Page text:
The rising profile of activist investors in Japan this year is another reason to anticipate continued improvement in Japanese corporate governance standards, managers say.
Alongside big money managers like Fidelity Investments, which pursue "friendly engagement," Japan now has more activist investors pressuring local companies than anywhere else outside of the U.S., said Hokeun Chung, Fidelity's Tokyo-based director of research for Japan.
Back in 2014, when Japan's stewardship code was adopted, eight activist investors conducted campaigns in the country. Today that number has jumped to 26, noted Shiro Hayashi, director of research and head of Dalton Advisory KK, the Tokyo research office of Santa Monica, Calif.-based Dalton Investments LLC.
Joseph Taylor, a research analyst with New York-based Activist Insight, a provider of market intelligence for the activist investor universe, said his firm's latest tallies show 39 Japanese-listed firms "publicly subjected to activist demands" for the year-to-date through June 19, on pace to surpass the record 2018 figure of 53. The corresponding figures for 2017 and 2016 were 36 and 23, respectively.
With money managers across the board ramping up their efforts now to engage with the managements of companies they invest in regarding environmental, social and governance issues, the distinction between activist investors and more mainstream approaches can become blurred.
Dalton's Mr. Hayashi said his firm has been called an activist as well as a value manager. At Dalton, "we label ourselves as value investors." But with an investment time frame of five to 10 years or more and a focus on actively engaging with the managements of companies, the distinction can be a fine one, he said.
On June 13, Third Point LLC, the $17.7 billion New York-based hedge fund, offered an example of a classic activist approach, announcing a $1.5 billion investment in Sony Corp. while unveiling a detailed plan to unlock value by reorganizing Sony's portfolio of businesses.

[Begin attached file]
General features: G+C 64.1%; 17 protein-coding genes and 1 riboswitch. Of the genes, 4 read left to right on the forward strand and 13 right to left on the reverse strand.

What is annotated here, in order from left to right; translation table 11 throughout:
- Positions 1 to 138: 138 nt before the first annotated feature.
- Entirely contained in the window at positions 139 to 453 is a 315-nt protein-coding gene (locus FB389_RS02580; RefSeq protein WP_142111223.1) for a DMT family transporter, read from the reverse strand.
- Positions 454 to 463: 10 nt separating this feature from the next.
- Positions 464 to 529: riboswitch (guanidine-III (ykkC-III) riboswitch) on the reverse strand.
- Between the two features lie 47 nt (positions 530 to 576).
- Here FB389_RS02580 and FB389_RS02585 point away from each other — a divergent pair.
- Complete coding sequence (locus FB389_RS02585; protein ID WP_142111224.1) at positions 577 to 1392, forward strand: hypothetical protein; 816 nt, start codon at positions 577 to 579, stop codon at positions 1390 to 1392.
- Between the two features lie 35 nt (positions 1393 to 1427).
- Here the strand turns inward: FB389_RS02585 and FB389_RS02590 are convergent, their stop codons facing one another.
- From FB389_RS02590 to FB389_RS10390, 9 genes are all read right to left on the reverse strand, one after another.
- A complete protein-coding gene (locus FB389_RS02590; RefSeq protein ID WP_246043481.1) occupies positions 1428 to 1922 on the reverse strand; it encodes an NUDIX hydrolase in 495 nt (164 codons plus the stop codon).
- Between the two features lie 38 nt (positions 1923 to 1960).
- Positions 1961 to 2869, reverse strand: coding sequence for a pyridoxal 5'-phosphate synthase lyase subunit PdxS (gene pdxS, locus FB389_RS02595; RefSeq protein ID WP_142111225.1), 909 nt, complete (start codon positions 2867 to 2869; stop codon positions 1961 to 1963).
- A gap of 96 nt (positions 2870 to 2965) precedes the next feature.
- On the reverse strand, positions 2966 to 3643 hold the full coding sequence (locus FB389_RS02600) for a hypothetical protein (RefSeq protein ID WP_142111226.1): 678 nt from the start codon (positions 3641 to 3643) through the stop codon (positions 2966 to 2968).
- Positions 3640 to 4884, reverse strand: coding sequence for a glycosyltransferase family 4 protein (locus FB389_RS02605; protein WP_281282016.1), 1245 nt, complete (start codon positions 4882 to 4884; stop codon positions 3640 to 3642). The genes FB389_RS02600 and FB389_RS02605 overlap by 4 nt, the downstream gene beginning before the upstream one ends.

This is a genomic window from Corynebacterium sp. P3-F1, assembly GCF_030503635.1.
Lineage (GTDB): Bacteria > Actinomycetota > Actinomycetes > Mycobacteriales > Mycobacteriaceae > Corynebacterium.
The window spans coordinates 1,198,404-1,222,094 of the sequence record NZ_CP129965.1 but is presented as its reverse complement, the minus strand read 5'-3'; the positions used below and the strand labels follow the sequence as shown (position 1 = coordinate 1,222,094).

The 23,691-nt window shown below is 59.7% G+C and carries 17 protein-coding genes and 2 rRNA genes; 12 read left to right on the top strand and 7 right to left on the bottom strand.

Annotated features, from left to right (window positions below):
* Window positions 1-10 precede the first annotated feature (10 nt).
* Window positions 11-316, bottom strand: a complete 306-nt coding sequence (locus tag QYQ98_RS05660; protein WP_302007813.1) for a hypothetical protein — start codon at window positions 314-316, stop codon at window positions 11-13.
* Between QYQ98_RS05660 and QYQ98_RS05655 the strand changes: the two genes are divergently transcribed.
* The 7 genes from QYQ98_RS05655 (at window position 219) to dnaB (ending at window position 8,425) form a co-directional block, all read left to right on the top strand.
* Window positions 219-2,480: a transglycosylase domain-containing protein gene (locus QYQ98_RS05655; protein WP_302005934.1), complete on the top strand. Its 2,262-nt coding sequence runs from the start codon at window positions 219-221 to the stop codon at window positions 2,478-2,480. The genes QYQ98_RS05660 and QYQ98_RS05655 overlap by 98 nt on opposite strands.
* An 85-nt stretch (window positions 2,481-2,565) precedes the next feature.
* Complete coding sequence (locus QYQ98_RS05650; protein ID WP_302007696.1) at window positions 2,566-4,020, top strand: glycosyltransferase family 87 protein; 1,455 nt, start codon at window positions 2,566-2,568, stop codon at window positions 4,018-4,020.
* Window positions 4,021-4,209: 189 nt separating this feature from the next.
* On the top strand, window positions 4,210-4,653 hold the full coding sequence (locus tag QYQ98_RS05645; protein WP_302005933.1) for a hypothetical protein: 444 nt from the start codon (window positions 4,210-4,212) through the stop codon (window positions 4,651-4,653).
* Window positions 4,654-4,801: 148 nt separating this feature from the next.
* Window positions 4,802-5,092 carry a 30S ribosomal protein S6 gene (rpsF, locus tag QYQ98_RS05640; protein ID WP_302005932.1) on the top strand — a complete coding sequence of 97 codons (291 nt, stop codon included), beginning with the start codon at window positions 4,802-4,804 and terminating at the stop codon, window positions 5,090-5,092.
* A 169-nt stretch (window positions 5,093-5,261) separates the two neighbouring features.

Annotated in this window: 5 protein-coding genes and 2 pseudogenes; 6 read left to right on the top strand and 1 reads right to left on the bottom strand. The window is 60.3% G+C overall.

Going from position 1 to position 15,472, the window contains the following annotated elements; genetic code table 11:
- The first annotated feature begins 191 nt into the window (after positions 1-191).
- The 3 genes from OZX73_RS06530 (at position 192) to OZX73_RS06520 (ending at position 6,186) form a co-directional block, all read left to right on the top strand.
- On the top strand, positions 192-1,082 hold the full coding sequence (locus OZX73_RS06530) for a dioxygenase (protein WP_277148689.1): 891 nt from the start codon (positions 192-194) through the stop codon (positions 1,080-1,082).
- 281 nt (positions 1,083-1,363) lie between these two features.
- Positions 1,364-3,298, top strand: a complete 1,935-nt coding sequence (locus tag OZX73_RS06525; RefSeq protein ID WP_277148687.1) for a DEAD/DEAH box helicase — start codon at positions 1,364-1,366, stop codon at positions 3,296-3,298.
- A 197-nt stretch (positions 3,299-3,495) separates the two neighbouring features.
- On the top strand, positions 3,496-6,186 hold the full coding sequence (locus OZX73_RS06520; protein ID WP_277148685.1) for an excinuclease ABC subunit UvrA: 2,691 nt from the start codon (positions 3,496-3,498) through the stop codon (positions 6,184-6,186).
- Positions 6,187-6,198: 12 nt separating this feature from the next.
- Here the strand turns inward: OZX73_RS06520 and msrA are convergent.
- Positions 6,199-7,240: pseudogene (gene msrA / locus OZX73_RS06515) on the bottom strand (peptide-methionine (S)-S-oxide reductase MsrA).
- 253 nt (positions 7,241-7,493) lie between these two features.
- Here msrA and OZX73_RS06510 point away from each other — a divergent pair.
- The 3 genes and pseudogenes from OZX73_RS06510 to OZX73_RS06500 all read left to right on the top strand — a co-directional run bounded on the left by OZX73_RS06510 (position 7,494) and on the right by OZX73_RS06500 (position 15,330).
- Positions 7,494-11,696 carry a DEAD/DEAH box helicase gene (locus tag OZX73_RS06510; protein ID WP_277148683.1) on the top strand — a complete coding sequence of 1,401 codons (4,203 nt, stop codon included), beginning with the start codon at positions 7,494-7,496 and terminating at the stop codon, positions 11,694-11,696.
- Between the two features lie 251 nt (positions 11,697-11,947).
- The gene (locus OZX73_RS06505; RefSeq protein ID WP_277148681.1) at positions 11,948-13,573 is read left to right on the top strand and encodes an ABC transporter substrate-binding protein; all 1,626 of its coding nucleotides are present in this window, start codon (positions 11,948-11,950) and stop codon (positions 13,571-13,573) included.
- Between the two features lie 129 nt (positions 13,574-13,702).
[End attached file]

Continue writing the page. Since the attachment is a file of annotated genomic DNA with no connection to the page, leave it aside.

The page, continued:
Yuya Shimizu, representative director and chief investment officer of Hibiki Path Advisors Pte. Ltd., a Singapore-based activist investor in small-cap Japanese companies with roughly $300 million in assets under management, said the more than doubling of his firm's AUM since the start of 2018 is part of a broader wave of allocations to managers taking a more activist approach in Japan now — a trend which could prove a virtuous circle.
The more money activists garner, the bigger their stakes in local companies and that, in turn, enhances their bargaining power in conversations with management, Mr. Shimizu noted.
While big global players such as Third Point and New York-based Elliott Management Corp. command much of the activist investor spotlight, Japanese players — based in Tokyo or Singapore — are making their influence felt more since Shinzo Abe, who became prime minister in late 2012, made it clear that a more shareholder-friendly corporate culture would be key to revitalizing Japan's economy.
Local players based in Tokyo include Strategic Capital Inc., founded three months before Mr. Abe came to power; Misaki Capital Inc., launched in 2013; Ichigo Asset Management; and Simplex Asset Management Co. Ltd.
Effissimo Capital Management Pte. Ltd., run by Japanese nationals, is based in Singapore.
David J. Holmgren, chief investment officer for Hartford, Conn.-based Hartford HealthCare's $3.3 billion in endowment and pension assets, said when his team concluded Mr. Abe's push to make Japan's corporate culture more shareholder friendly warranted going overweight Japanese equities, the system's consultant, Mercer Investments, was able to identify at least 20 candidates with local teams on the ground he was able to interview.
Activist investing is "very much a grassroots effort" so a local presence is key, said Mr. Holmgren, especially for the small- to midcap segment Hartford HealthCare is focusing on.
If Hartford HealthCare hadn't insisted on firms with a local presence, the universe of managers would have been closer to 45 or 50, he said.